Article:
In the darkness of the night, Gangrel tossed and turned in his bed. He couldn't relax; his own thoughts were driving him crazy. It had only been a few hours since he'd bid goodnight to the tactician as they always did, but already he longed to see her again. He hated saying goodnight; it felt too much like saying goodbye, as if one of them would go missing without a trace come morning.
He briefly considered going back to her room again—just for a quick look—but had to admit that he would be too tempted to stay and might fall asleep again. If they were discovered or if Nisha woke up first, it would be disastrous for their tentative relationship. No, it was far safer to stay here and only imagine her lovely face.
Of course just fantasizing about her wasn't going to help him sleep. The trickster rolled over again, trying to quiet his mind to no avail. He remembered the warmth Nisha's body had given off as he lay next to her in bed and longed to feel that heat again.
"I'm going out of my mind," he grumbled, shifting again so he lay face down upon his pillow.
Perhaps it was insanity, but he found it easier to relax if he pretended she was there beside him, and not half a fortress away. After several minutes continuing that vein of thought, he was sound asleep
The usual noise of dining Shepherds was somewhat quieter than it had been as of late: Chrom had finally lead his troops across the sea to Valm and the army was only half of what it had been. Gangrel was enjoying their absence immensely, if only because he didn't have to see their faces anymore. And because it was easier to keep his visits to Nisha under wraps, but that was a given.
In had been two weeks since Stahl had cut off his and Nisha's kiss, and Gangrel was pleased at the progress they had made since then: the tactician, though embarrassed, had begun to accept such advances (provided they were in private) even if she never initiated them herself. The trickster didn't mind that much anyway: it was nice to have a little control in their chaotic relationship. The hard part was not taking advantage of his newfound power.
The large mess hall echoed with the clatter of knives scraping across plates and cups being set on wood. The Mad King had already finished his supper and watched Nisha from his secluded spot in the corner. She was smiling at something Cynthia had told her, her entire face lighting up from the tiny motion. Just looking on made Gangrel want to reach out and touch her, take her away to some secret place where they didn't have to hide. And who was he to deny such a strong feeling?
Getting to his feet, Gangrel walked as if he were simply leaving, taking a path that lead him directly past the tactician. As he passed behind her, the trickster reached his hand out and ran his fingers through her ponytail subtly. Nisha, to her credit, did not react and draw attention to the contact, but the way she sat straighter told him that she knew he was there and understood that he wanted a word—or rather a private moment alone.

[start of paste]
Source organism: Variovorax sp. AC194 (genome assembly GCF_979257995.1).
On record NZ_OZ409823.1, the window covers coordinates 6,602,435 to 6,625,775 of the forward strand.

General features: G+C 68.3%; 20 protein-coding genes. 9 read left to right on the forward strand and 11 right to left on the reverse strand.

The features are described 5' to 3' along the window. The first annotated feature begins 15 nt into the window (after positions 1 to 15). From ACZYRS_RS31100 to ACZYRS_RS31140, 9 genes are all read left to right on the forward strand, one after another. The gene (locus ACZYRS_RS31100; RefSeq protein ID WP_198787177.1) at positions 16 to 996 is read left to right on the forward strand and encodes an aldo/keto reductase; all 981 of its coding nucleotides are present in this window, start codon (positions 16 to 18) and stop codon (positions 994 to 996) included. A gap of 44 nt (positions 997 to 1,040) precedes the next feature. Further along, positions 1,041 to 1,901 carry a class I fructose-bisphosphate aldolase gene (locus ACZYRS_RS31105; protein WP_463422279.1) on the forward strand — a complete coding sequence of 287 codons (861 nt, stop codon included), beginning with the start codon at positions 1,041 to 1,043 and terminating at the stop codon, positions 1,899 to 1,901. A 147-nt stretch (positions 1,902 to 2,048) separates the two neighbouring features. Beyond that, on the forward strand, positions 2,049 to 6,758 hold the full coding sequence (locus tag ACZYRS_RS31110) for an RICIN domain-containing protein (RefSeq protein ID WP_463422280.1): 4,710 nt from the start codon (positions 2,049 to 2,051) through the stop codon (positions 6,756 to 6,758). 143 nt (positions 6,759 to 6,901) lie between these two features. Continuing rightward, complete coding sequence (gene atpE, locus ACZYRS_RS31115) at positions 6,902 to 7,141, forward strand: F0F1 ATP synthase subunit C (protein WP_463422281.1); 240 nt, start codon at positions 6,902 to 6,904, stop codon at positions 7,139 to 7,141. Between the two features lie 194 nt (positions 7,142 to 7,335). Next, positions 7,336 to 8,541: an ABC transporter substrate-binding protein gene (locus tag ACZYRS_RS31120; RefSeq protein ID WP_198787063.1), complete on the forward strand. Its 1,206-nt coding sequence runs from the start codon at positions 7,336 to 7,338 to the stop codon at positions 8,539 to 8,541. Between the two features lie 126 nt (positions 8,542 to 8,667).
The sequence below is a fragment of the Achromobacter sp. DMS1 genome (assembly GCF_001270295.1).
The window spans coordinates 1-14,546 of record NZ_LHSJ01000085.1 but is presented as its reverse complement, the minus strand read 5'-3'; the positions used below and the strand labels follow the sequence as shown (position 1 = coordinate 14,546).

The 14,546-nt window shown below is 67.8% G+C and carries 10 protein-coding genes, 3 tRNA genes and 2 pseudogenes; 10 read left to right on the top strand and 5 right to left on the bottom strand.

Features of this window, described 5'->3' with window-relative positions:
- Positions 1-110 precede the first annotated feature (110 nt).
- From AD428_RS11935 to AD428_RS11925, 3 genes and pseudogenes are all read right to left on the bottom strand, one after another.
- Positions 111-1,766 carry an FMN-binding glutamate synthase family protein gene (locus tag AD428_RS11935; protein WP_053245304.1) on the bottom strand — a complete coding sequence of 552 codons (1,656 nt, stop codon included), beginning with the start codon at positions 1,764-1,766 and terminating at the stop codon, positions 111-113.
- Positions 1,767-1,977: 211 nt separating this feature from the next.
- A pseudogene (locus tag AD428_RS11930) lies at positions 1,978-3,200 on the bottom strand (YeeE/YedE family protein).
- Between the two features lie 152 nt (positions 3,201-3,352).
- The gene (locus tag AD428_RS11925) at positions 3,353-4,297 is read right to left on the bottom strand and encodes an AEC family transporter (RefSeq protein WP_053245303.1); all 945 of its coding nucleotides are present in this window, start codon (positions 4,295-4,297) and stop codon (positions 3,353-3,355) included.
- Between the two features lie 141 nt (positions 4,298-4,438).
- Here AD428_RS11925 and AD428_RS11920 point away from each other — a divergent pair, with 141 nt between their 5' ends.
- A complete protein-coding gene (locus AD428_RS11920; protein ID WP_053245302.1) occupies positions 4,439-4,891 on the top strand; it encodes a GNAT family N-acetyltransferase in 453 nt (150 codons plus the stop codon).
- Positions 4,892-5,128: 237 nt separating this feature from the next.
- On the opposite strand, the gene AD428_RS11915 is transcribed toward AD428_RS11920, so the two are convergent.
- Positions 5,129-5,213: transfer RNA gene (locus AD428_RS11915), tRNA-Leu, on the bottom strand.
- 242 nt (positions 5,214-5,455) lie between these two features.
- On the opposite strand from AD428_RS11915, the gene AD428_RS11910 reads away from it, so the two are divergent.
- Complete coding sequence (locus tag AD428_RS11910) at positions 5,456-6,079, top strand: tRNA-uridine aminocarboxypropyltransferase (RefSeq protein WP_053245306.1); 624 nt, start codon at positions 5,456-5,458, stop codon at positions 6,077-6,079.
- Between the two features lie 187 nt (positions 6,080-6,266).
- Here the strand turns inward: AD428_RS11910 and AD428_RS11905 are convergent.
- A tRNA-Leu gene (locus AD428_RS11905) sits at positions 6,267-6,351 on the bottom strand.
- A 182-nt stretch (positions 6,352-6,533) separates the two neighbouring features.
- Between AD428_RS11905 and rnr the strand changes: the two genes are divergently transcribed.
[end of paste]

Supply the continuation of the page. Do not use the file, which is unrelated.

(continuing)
"Nisha?" Sumia's uncertain voice rang out as he left the table. "Did-did Gangrel just—?"
"Touch my hair? Yes, as a matter of fact he did."
"He's been doing that a lot," Kjelle noted. "They're all little things, but it seems like he's always trying to get your attention."
Gangrel twisted to look over his shoulder at the door and caught Nisha's eye, smirking as each of the women at the table began assessing the situation, some with narrowed eyes, others widened. The Mad King's smile grew as he slipped out of the large hall, leaving the tactician to find her own escape.
He went straight to her room after the door closed behind him; that was where they always met when they wanted to be alone. The Plegian seated himself at her desk, lounging as he waited for his lover to arrive.
She did not disappoint: in what felt like no time at all, Nisha opened her door and stepped inside. Gangrel rose and captured her in his embrace, leaning forward and placing a kiss on her soft lips.
"You threw me to the lions," she accused when the trickster had finished. "I only just got away. Must your timing always be so inconvenient?"
"Are you trying to tell me that I have to wait when I want to kiss you so badly?" Gangrel teased. "Because next time I might not be able to resist you, and it will happen in front of everyone."
"Gods forbid it," Nisha muttered, resting her head against his chest. Gangrel smiled and buried his face in her dark hair. She smelled good—not flowery or fruity, but good all the same. The scent reminded him of the earth after rain: warm and real. There was nothing artificial about her—in body or in heart—and he loved her all the more for it.
Taking her hand in both of his, the trickster slowly drew his fingers up her arm, pushing back the sleeve of her cloak.
"You have such lovely skin," he whispered in her ear. "It's a shame you always keep it covered up."
Nisha shivered and drew away a little, looking at the floor as a touch of color rose in her cheeks.
"I feel exposed without my cloak," she explained softly. "And...I'm not sure if I'm ready to go that far yet; I've never been so intimate with someone before and then you...how experienced with women are you?"
"Does it matter?" Gangrel asked, tilting her chin up so he could look her in the eye. "I'm a far cry from innocent, but you might as well be my first, because you will certainly be my last."